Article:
NREL Earns Federal Technology Transfer Accolades
May 2, 2011
A technology from the U.S. Department of Energy’s (DOE) National Renewable Energy Laboratory (NREL) for depositing crystalline silicon onto inexpensive substrate materials has been recognized with a 2011 Award for Excellence in Technology Transfer from the Federal Laboratory Consortium.
The “Flexible Thin-Film Crystalline-Silicon Photovoltaics on RABiTS” project was developed in conjunction with DOE’s Oak Ridge National Laboratory (ORNL).
NREL’ s hot-wire chemical vapor deposition opens the door for low-cost photovoltaics (PV) by depositing thin layers of crystalline silicon onto substrates as extremely efficient light-harvesting layers for PV devices. This process minimizes energy input and eliminates several material-wasting steps, resulting in lower overall cost compared to conventional silicon wafer photovoltaic technologies.
The Rolling Assisted Biaxially Textured Substrate (RABiTS) devised at ORNL is a flexible metal foil that provides a platform for an entire generation of today's high-temperature superconducting materials and products. RABiTS involved a technology portfolio of more than 50 patents.
ORNL and NREL teamed to license their combined technologies to Ampulse Corporation, a venture-backed startup located near NREL in Golden, Colo.
“The merging of these two technologies offers the promise of flexible, highly efficient, low-cost, and durable photovoltaic materials and opens the door for a whole new generation of devices for the solar market,” NREL Vice President for Commercialization & Technology Transfer William Farris said.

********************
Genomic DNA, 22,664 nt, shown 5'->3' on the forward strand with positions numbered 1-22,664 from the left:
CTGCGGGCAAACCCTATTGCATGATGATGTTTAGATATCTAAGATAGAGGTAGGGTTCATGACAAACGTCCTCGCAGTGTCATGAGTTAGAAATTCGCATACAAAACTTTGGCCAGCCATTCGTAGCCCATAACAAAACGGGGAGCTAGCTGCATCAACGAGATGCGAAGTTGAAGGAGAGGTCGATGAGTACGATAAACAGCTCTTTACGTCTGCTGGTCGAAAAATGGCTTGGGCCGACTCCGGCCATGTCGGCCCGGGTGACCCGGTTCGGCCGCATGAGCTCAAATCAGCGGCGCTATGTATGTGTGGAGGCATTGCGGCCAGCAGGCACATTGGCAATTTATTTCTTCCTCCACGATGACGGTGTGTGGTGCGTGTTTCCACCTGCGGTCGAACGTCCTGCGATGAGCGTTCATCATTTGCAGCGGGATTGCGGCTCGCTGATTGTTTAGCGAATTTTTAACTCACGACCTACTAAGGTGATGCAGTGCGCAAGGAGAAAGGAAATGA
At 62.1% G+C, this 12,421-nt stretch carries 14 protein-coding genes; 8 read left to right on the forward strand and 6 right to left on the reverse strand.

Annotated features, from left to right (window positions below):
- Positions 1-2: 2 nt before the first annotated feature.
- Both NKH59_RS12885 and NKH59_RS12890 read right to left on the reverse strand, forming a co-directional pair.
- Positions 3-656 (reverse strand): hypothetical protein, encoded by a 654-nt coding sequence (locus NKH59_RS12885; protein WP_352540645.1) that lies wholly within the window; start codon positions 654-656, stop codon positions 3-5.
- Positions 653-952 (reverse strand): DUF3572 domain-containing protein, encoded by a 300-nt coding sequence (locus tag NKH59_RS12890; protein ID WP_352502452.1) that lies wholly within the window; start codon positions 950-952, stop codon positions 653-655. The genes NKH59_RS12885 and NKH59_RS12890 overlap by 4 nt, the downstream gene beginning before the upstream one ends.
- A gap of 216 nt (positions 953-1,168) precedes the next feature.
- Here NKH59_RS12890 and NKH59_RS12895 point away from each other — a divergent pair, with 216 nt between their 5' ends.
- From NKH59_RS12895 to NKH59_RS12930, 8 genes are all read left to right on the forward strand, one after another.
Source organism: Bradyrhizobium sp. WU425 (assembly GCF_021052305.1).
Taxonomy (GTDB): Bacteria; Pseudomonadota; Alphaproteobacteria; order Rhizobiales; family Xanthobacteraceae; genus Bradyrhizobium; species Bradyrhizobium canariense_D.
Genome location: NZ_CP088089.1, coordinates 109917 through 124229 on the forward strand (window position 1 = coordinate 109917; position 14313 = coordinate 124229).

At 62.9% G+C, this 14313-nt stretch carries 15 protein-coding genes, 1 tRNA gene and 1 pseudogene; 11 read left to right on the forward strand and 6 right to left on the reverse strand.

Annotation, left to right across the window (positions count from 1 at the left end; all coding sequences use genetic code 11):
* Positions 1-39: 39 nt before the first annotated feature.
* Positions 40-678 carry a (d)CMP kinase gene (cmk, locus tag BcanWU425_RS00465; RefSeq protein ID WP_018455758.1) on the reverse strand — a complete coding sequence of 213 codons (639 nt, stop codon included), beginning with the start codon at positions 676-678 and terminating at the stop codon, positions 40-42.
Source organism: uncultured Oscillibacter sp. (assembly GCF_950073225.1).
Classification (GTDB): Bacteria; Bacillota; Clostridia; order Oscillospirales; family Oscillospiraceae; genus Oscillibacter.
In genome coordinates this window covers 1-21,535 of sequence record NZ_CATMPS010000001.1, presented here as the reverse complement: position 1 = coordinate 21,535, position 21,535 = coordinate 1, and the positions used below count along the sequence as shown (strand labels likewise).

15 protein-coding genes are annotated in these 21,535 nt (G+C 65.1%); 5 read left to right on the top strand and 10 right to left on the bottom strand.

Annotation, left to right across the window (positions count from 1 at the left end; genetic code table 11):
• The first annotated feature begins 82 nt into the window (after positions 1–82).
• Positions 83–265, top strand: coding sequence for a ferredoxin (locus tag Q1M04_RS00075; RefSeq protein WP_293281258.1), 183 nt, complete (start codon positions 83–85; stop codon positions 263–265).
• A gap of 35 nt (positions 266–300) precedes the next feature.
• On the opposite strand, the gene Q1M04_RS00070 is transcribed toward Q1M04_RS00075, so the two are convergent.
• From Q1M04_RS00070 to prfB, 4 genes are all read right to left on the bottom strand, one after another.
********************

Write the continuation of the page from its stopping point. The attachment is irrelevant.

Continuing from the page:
Ampulse is combining the two technologies to produce a unique product line of low-cost, high-efficiency, flexible photovoltaic materials and devices. The company has worked with NREL since 2008 through a cooperative research and development agreement (CRADA). The project received support from DOE's Technology Commercialization & Deployment Fund (TCDF) during its early stages through matching funds to an Ampulse contribution. As part of the TCDF program, NREL received resources to invest in commercializing promising new technologies through commercial partnerships.
"Our initial technology successes from those funds gave Ampulse the chance to raise $8 million in private capital," NREL Principal Scientist Howard Branz said. The research partnership with NREL is now fully funded by Ampulse.
The NREL team being recognized for this project includes Branz and Charles Teplin of NREL’s National Center for Photovoltaics and Farris, Chris Harris and Matthew Ringer of the NREL Technology Transfer Office.
The FLC awards recognize laboratory employees who have accomplished outstanding work in the process of transferring a technology developed by a federal laboratory to the commercial marketplace. The 2011 Awards will be presented on May 5 at the FLC National Meeting in Nashville, Tenn. For more information on the FLC awards go to http://www.federallabs.org/awards/.
NREL is the Department of Energy’s primary national laboratory for renewable energy and energy efficiency research and development. NREL is operated for DOE by The Alliance for Sustainable Energy, LLC.
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